Echaot’ıe Kųę – “Place of the people from the land of giants”
Sheltered by tall timber in the rolling foothills of the Mackenzie Mountains, this rambling riverfront hamlet is the NWT’s “garden spot,” enjoying warm weather and luxuriant vegetation. Located just off the Liard Trail 37 kilometres north of the NWT border, it’s a good place to gas up, buy exquisite Dene arts and crafts (birchbark baskets are the local specialty), or kick back on the banks of the river.
Elevation: 216 metres
Traditional name: Echaot’ıe Kųę
Name means: “Place of the people from the land of giants”
Setting: At the confluence of the Liard and Petitot Rivers in a deep, heavily wooded valley, 37 kilometres north of the B.C. border
Languages: Slavey, English
Ethnicities: Dene, Métis, non-Aboriginal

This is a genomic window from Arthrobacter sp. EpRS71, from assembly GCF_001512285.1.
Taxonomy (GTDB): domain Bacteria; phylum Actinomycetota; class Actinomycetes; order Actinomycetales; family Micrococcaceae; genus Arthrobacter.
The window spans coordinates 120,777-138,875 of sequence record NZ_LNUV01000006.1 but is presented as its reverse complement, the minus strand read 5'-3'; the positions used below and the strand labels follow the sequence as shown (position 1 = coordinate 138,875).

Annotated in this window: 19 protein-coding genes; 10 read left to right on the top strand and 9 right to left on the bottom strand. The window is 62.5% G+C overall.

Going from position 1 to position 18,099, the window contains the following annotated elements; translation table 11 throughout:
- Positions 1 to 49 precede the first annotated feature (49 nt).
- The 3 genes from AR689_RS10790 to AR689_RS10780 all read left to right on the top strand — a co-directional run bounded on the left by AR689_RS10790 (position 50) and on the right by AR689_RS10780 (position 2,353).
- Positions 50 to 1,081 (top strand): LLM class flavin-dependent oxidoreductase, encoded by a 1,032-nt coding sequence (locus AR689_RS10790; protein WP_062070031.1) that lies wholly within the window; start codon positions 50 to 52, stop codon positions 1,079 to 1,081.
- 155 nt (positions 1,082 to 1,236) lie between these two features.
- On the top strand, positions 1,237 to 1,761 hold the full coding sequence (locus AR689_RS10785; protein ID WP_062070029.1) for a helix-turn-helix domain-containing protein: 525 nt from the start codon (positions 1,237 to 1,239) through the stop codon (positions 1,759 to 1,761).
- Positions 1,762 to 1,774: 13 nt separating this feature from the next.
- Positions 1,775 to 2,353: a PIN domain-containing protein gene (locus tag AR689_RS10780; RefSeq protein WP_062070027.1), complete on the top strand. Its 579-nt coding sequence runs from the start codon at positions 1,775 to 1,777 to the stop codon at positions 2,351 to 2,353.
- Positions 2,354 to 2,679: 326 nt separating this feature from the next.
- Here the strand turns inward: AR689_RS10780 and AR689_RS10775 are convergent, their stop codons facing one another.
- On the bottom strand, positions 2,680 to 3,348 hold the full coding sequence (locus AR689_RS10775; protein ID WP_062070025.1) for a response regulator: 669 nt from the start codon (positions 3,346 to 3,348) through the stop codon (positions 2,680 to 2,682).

Getting here: By all season road from Fort Nelson B.C. (two hours) or Fort Simpson (three hours)
Founded In: The Deh Gah Gotie Dene have lived in the area for as much as 10,000 years. The Northwest Company founded a fur-trading post, “Riviere aux Liards” (River of Aspens) in 1807
Claim to fame: The “garden spot of the North,” with the warmest weather and most luxuriant vegetation in the Northwest Territories
Visit for: Purchasing exquisite birchbark baskets and moosehide beadwork at the Acho Dene Native Crafts store, possibly the finest source of Dene art in the territory
Best daytrip: Fishing and paddling on the Liard River
Notable local: Charles Camsell, founder of the Royal Canadian Geographical Society
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